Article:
NATO considers eastern Europe buildup

The bloc could establish new battlegroups in several parts of Europe

The US-led NATO bloc is weighing options to reinforce its “deterrence and defense,” including the creation of new battle groups in eastern Europe, the bloc’s Secretary General Jens Stoltenberg said on Tuesday. Stoltenberg was speaking after a meeting of NATO defense ministers.

“Ministers decided to develop options for further strengthen NATO’s deterrence and defense,” Stoltenberg said, adding that it includes them mulling over “establishing new NATO battlegroups in central and eastern, south-eastern Europe.”

France has already volunteered to “lead such a battlegroup in Romania,” the Secretary General revealed. “Our military commanders will now work on the details and report back within weeks,” Stoltenberg added.

The official blamed the need for further military buildup in the bloc’s eastern flank on Russia’s actions. The ongoing standoff between Moscow and the West centered around Ukraine “has already demonstrated we face a crisis in European security,” he claimed.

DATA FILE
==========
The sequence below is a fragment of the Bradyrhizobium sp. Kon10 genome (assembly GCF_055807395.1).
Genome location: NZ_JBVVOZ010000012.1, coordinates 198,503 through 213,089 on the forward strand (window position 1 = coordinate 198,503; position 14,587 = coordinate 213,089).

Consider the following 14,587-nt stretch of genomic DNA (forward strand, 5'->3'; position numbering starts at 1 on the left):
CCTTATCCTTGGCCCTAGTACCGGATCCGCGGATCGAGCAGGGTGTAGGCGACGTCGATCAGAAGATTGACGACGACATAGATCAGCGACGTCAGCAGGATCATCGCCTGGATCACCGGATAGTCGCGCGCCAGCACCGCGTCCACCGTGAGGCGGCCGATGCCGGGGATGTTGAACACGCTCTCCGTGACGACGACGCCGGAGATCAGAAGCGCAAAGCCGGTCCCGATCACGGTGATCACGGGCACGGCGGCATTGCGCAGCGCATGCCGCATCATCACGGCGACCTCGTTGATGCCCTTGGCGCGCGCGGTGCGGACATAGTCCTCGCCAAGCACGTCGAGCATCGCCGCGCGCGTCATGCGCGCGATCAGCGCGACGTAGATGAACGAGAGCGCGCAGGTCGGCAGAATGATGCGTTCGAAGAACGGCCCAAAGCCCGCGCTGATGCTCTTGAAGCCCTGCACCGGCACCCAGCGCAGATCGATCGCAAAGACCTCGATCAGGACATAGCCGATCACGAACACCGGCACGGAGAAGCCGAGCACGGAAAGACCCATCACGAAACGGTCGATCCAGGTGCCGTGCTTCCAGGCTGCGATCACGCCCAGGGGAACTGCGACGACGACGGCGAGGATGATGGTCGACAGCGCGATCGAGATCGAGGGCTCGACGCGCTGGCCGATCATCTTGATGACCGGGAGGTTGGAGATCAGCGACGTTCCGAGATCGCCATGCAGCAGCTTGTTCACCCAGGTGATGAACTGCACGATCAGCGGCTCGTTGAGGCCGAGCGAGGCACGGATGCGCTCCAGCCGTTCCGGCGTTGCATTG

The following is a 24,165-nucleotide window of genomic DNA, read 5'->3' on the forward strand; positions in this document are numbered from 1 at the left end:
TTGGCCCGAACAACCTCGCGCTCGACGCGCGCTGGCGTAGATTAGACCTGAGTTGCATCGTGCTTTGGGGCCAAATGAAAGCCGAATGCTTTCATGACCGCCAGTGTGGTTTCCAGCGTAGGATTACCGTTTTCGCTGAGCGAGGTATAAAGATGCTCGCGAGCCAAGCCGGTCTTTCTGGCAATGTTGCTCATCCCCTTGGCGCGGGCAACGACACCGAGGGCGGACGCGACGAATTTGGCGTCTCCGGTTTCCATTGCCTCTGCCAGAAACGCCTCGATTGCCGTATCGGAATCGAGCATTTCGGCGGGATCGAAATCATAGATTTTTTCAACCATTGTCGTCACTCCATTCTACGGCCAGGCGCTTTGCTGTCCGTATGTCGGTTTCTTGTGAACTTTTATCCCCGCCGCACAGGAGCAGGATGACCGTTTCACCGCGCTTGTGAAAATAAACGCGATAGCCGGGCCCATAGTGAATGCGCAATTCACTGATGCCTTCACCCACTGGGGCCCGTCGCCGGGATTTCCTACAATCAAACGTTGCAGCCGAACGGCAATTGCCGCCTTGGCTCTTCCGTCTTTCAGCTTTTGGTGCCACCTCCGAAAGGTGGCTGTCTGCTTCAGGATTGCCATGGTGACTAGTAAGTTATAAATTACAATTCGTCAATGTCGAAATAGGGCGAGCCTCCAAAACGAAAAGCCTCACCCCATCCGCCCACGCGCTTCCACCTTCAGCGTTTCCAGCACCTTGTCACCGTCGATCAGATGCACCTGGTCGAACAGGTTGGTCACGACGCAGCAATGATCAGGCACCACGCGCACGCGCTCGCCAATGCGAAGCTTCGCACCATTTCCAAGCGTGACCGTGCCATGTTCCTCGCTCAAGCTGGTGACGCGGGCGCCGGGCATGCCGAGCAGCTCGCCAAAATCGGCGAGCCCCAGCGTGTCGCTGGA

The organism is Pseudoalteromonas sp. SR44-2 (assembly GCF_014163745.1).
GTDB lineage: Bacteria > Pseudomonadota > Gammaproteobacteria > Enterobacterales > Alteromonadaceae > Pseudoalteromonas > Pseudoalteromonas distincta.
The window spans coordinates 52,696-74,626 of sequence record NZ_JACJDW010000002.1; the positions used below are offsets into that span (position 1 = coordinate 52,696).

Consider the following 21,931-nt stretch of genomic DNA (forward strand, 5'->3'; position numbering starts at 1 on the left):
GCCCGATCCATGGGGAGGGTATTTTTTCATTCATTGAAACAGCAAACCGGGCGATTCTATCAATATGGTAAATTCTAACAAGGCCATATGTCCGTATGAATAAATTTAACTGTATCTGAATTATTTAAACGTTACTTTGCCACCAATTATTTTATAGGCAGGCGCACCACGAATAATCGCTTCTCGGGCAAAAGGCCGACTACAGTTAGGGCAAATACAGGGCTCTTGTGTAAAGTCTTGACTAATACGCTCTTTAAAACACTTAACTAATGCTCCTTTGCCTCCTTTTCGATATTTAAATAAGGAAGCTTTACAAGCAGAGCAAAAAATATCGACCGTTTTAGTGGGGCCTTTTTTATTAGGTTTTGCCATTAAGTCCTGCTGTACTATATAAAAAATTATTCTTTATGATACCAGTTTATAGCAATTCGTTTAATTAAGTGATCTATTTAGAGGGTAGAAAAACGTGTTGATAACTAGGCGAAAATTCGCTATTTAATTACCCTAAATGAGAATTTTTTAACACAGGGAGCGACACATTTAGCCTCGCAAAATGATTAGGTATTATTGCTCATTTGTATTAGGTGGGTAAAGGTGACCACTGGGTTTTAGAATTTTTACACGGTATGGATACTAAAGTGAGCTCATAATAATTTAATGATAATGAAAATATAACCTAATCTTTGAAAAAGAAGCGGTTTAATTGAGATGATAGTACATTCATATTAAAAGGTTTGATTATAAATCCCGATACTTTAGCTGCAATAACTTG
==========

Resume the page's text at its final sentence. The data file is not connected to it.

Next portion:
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“Moscow has made it clear that it is prepared to contest the fundamental principles that have underpinned our security for decades. And to do so by using force,” Stoltenberg claimed. “I regret to say that this is the new normal in Europe.”

The ministerial meeting comes a day after Moscow said it began returning its military units to their bases after large-scale joint exercises in Belarus in areas close to the Ukrainian border. The withdrawal announcement has been met with skepticism in the West, however, with Stoltenberg stating earlier in the day that Russia still “retains the capability of a full-fledged invasion of Ukraine without any warning time.” US Secretary of State Antony Blinken said on Wednesday that Washington has not observed any “meaningful pullback,” with Russian troops continuing to “mass” on Ukraine’s frontier.

Over the past few months, top Western officials and media outlets have repeatedly accused Russia of harboring plans to attack Ukraine, painting moves of Russian troops in the relative vicinity of the border as preparations for the ‘invasion’. Moscow has consistently denied the allegations, pointing out it has been in its full right to move its military units wherever it pleases within its own territory.

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